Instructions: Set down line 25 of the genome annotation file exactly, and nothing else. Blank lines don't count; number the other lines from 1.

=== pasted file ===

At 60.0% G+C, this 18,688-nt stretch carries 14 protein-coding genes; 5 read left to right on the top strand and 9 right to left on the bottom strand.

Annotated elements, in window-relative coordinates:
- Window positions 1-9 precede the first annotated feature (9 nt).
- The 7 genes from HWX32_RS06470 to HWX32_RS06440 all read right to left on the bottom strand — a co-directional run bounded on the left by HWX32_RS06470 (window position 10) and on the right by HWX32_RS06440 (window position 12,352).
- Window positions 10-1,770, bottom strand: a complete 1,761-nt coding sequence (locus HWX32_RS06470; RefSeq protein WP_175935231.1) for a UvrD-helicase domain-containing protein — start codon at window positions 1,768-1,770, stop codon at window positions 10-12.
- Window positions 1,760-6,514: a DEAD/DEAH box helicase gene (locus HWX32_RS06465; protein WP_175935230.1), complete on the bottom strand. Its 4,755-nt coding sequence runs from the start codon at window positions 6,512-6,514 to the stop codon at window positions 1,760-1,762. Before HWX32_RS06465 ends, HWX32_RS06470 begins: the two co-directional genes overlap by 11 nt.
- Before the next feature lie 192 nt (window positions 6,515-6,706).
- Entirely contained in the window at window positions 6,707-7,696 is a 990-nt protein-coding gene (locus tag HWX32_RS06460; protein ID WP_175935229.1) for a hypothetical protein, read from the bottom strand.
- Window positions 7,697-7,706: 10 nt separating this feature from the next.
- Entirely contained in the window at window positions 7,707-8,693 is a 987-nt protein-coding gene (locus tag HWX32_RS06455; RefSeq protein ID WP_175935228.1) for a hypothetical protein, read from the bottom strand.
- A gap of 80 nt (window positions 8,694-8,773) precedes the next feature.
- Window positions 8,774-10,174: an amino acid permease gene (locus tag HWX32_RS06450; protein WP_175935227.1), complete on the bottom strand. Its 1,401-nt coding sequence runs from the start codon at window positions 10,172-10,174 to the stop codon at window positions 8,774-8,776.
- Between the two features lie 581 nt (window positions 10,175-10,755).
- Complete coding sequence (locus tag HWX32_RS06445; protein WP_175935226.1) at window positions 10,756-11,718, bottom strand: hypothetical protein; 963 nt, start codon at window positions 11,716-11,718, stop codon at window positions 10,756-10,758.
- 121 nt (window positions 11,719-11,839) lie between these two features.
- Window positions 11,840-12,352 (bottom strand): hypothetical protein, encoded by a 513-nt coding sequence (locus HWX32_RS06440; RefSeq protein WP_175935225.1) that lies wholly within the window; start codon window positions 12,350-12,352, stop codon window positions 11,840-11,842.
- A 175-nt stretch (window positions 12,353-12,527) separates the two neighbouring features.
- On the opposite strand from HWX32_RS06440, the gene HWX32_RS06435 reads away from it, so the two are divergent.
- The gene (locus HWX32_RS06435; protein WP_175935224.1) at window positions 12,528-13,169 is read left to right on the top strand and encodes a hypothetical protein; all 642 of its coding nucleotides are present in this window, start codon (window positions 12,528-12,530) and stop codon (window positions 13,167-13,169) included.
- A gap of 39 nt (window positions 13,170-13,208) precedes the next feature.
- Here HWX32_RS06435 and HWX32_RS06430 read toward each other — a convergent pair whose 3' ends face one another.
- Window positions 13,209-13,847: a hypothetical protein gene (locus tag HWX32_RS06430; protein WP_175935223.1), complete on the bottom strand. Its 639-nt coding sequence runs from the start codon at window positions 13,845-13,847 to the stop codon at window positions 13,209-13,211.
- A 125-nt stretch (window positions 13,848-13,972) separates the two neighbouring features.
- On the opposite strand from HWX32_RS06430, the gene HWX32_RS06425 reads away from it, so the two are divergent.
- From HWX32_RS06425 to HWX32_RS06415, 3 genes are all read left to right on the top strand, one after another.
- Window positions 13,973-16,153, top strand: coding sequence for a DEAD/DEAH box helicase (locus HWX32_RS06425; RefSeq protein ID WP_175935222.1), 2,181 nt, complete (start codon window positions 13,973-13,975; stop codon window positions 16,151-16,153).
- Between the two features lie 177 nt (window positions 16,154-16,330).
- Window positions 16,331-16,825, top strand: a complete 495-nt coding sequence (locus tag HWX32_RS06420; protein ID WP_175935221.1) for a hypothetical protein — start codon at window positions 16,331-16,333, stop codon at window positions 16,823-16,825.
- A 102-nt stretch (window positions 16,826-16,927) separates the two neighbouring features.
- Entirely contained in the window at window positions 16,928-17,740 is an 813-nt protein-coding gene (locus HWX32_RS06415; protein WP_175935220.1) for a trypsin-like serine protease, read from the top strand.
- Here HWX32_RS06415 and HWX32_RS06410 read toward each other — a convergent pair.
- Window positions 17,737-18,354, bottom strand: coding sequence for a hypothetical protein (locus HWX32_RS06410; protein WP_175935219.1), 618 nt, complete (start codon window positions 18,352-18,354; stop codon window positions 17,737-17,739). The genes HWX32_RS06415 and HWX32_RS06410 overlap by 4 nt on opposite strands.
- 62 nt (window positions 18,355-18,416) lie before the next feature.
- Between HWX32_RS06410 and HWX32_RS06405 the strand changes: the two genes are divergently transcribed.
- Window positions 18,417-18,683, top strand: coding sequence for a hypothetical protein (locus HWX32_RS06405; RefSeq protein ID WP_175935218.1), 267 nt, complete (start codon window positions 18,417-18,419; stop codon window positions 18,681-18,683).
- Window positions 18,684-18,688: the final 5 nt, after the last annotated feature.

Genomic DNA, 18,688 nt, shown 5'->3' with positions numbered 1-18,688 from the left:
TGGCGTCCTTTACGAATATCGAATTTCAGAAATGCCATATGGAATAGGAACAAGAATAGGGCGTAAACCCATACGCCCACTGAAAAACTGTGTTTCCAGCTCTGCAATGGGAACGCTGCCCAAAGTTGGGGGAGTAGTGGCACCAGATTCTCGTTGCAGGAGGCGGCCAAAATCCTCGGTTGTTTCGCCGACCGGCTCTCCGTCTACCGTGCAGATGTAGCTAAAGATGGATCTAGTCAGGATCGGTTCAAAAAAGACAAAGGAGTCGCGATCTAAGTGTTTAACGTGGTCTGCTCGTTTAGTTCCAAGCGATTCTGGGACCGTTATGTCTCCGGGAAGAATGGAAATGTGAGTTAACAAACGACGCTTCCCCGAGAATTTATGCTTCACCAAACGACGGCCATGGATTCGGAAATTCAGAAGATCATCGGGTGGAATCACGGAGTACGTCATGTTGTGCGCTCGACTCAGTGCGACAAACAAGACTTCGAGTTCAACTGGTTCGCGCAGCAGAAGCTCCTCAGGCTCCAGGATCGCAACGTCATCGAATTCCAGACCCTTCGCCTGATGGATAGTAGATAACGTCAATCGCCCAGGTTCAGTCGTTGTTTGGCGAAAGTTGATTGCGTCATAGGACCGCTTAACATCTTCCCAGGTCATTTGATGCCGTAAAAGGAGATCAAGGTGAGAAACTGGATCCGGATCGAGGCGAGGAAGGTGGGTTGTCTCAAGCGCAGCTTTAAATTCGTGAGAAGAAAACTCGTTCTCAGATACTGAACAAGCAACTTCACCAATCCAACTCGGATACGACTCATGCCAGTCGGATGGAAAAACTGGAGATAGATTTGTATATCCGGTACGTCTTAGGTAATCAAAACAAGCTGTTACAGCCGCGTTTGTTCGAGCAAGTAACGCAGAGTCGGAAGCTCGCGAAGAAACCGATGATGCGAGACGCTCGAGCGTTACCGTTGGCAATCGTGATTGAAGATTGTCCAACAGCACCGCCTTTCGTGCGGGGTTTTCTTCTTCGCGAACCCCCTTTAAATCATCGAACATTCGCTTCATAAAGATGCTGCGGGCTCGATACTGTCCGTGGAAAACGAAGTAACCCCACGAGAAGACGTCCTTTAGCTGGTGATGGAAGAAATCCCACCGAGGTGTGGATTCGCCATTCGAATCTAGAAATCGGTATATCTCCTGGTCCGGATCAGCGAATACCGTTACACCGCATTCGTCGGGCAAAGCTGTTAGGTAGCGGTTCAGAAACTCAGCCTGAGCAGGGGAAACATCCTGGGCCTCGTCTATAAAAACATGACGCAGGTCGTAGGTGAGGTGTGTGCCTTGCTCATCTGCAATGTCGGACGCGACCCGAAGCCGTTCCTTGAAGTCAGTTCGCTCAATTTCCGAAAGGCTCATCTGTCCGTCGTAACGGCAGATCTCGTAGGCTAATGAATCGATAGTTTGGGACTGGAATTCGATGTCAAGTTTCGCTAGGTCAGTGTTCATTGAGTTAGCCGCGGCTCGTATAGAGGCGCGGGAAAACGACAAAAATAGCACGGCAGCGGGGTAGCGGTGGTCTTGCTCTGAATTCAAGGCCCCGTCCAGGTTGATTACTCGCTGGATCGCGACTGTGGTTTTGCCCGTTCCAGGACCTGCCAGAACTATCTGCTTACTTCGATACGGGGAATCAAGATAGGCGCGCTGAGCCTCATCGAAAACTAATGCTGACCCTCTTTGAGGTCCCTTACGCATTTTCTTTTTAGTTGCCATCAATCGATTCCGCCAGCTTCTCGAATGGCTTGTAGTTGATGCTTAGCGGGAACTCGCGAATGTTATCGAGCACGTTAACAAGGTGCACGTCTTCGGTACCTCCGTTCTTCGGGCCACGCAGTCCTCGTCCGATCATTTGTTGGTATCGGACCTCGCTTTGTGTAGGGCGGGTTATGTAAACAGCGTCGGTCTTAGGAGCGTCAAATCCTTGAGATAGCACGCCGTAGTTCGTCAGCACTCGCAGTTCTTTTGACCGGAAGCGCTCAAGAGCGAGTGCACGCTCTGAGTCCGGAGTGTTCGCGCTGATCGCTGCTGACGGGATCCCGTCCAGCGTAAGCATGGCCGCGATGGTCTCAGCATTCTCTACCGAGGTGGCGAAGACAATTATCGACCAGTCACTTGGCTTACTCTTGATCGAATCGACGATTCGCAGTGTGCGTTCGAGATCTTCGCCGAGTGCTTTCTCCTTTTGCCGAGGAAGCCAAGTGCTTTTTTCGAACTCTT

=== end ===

- From HWX32_RS06425 to HWX32_RS06415, 3 genes are all read left to right on the top strand, one after another.